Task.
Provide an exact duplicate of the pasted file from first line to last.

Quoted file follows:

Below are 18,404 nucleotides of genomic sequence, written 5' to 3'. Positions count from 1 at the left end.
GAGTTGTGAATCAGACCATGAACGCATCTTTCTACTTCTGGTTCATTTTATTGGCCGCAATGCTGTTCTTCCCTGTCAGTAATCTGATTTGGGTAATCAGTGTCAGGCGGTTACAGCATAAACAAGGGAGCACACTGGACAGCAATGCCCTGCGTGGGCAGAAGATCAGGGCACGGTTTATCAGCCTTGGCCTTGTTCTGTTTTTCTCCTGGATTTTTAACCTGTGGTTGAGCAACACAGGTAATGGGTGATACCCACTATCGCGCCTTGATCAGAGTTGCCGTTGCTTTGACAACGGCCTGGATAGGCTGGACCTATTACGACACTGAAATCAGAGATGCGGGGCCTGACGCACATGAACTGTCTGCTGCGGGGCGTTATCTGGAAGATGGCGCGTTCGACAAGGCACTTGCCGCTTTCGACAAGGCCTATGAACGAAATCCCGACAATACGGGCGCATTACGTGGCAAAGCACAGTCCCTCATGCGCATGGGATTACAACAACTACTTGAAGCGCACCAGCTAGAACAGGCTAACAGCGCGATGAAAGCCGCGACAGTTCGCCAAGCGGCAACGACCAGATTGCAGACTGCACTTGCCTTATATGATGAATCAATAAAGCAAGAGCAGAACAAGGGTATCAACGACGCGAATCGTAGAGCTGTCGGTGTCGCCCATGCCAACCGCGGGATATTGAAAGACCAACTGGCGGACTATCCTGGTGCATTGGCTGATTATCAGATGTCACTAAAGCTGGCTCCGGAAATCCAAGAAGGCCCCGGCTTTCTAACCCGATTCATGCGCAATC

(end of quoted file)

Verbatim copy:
Below are 18,404 nucleotides of genomic sequence, written 5' to 3'. Positions count from 1 at the left end.
GAGTTGTGAATCAGACCATGAACGCATCTTTCTACTTCTGGTTCATTTTATTGGCCGCAATGCTGTTCTTCCCTGTCAGTAATCTGATTTGGGTAATCAGTGTCAGGCGGTTACAGCATAAACAAGGGAGCACACTGGACAGCAATGCCCTGCGTGGGCAGAAGATCAGGGCACGGTTTATCAGCCTTGGCCTTGTTCTGTTTTTCTCCTGGATTTTTAACCTGTGGTTGAGCAACACAGGTAATGGGTGATACCCACTATCGCGCCTTGATCAGAGTTGCCGTTGCTTTGACAACGGCCTGGATAGGCTGGACCTATTACGACACTGAAATCAGAGATGCGGGGCCTGACGCACATGAACTGTCTGCTGCGGGGCGTTATCTGGAAGATGGCGCGTTCGACAAGGCACTTGCCGCTTTCGACAAGGCCTATGAACGAAATCCCGACAATACGGGCGCATTACGTGGCAAAGCACAGTCCCTCATGCGCATGGGATTACAACAACTACTTGAAGCGCACCAGCTAGAACAGGCTAACAGCGCGATGAAAGCCGCGACAGTTCGCCAAGCGGCAACGACCAGATTGCAGACTGCACTTGCCTTATATGATGAATCAATAAAGCAAGAGCAGAACAAGGGTATCAACGACGCGAATCGTAGAGCTGTCGGTGTCGCCCATGCCAACCGCGGGATATTGAAAGACCAACTGGCGGACTATCCTGGTGCATTGGCTGATTATCAGATGTCACTAAAGCTGGCTCCGGAAATCCAAGAAGGCCCCGGCTTTCTAACCCGATTCATGCGCAATC